Two CCGs have become the first to face a Monitor investigation over breach of competition rules after being accused of directing patients away from the local private hospital.
The competition regulator has opened an investigation into whether patients were disadvantaged by the way non-emergency hospital services were purchased by Blackpool CCG – which is led by Dr Amanda Doyle, the co-chair of NHS Clinical Commissioners leadership group – and Fylde and Wyre CCG in Lancashire.
This follows allegations made by Spire Healthcare Limited that the CCGs had asked GPs to direct patients away from Spire Fylde Coast Hospital and towards Blackpool Victoria Hospital.
However GP commissioners at the two CCGs said they ‘strongly refuted’ and ‘deeply resented’ the allegations.
A Monitor spokesperson confirmed to Pulse that this was the first time a CCG was under investigation for potential breach of competition regulations since the Health and Social Care Act was implemented on 1 April. The reforms included the controversial Section 75 clause, which compels commissioners to put all services out to tender unless they can prove there is only one viable provider.
The regulator said: ‘Monitor will examine arrangements made by these two CCGs to purchase planned care and to offer patients choice. Monitor will consider whether these arrangements were consistent with the NHS competition rules which came into force in April 2013.’
‘Monitor will now gather and review information from Spire Healthcare, Blackpool CCG, Fylde and Wyre CCG and other relevant organisations before deciding how to proceed.’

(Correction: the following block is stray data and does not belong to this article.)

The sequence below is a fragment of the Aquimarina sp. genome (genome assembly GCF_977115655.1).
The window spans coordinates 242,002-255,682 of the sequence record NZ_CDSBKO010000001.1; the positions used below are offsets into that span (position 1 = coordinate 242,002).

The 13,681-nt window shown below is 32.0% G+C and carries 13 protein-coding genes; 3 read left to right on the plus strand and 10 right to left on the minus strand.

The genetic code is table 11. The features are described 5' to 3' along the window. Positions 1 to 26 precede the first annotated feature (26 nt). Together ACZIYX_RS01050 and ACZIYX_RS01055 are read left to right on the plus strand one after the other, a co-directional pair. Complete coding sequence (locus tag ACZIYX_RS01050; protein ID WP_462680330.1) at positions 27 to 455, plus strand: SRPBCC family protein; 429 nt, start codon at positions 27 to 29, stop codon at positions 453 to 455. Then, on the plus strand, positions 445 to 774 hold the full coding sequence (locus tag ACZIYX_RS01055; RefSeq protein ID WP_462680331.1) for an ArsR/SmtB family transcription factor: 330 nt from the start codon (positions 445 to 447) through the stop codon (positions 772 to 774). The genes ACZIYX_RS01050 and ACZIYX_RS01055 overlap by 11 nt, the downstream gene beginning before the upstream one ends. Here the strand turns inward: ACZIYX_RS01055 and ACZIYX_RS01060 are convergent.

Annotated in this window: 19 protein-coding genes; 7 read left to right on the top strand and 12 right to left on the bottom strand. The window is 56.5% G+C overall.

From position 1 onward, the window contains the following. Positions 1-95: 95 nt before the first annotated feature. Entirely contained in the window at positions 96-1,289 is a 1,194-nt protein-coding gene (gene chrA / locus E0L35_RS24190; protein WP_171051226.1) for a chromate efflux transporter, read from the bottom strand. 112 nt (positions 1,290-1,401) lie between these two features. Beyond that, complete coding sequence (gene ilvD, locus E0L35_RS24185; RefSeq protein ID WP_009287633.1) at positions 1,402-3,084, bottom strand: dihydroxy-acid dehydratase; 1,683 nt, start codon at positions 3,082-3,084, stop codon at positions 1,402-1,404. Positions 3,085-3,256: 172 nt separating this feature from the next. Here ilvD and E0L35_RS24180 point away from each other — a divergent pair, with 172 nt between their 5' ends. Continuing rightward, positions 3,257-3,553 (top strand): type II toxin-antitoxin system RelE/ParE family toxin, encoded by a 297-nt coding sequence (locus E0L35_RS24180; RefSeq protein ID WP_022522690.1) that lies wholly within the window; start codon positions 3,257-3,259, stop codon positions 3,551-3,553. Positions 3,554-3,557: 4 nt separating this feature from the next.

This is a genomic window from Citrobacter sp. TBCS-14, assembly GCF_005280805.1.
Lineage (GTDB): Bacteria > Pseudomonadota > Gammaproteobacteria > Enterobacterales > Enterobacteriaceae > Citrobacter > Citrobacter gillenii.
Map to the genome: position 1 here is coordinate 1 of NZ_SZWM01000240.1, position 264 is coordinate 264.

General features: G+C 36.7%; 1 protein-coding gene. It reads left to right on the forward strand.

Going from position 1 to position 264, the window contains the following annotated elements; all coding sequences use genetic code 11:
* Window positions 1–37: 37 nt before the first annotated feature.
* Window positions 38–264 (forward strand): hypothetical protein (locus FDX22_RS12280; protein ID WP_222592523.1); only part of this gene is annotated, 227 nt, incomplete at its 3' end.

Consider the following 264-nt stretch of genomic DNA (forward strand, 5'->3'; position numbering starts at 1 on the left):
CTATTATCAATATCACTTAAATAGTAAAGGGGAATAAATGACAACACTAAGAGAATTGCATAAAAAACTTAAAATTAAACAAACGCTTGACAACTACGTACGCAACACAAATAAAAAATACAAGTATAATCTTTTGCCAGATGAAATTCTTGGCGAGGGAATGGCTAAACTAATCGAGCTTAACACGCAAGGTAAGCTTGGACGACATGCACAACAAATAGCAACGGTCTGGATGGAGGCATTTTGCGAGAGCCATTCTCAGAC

Catherine Davies, executive director of co-operation and competition at Monitor, said: ‘Following a complaint by Spire Healthcare Limited we are investigating the allegations that patients have been directed away from Spire Fylde Coast Hospital and towards Blackpool Victoria Hospital. Spire believes this is not what is best for patients.’
‘The investigation is at an early stage and Monitor has not yet reached a view as to whether there has been any breach of the rules. We are now seeking further information from the organisations involved. If we find that a breach has occurred we will investigate whether patient interests have been negatively affected by these decisions.’
However, Dr Amanda Doyle, chief clinical officer for Blackpool CCG, said she ‘deeply resented’ the accusations.
She said: ‘We are extremely disappointed that Spire chose to refer their concerns to Monitor as their first line of action, rather than to have a conversation with us as commissioners.’
‘Although we are happy to work with Monitor to assist their investigation, there is not a shred of evidence to substantiate Spire’s supposition that we have told GPs to direct patients to any particular provider, and I, personally, deeply resent the accusation that either Blackpool CCG or its constituent GPs have acted in any way other than in the best interests of our patients.’
Her line was supported by Dr Tony Naughton, clinical chief officer of Fylde and Wyre CCG, who said: ‘We are extremely disappointed that Spire has chosen to refer to Monitor rather than explore and understand any changes in referral patterns with us as commissioners locally.’
‘We absolutely refute the allegation that either the CCG or local GPs have sought to inappropriately influence where patients may choose to have their treatment.’
‘We look forward to fully supporting Monitor as they carry out their investigation.’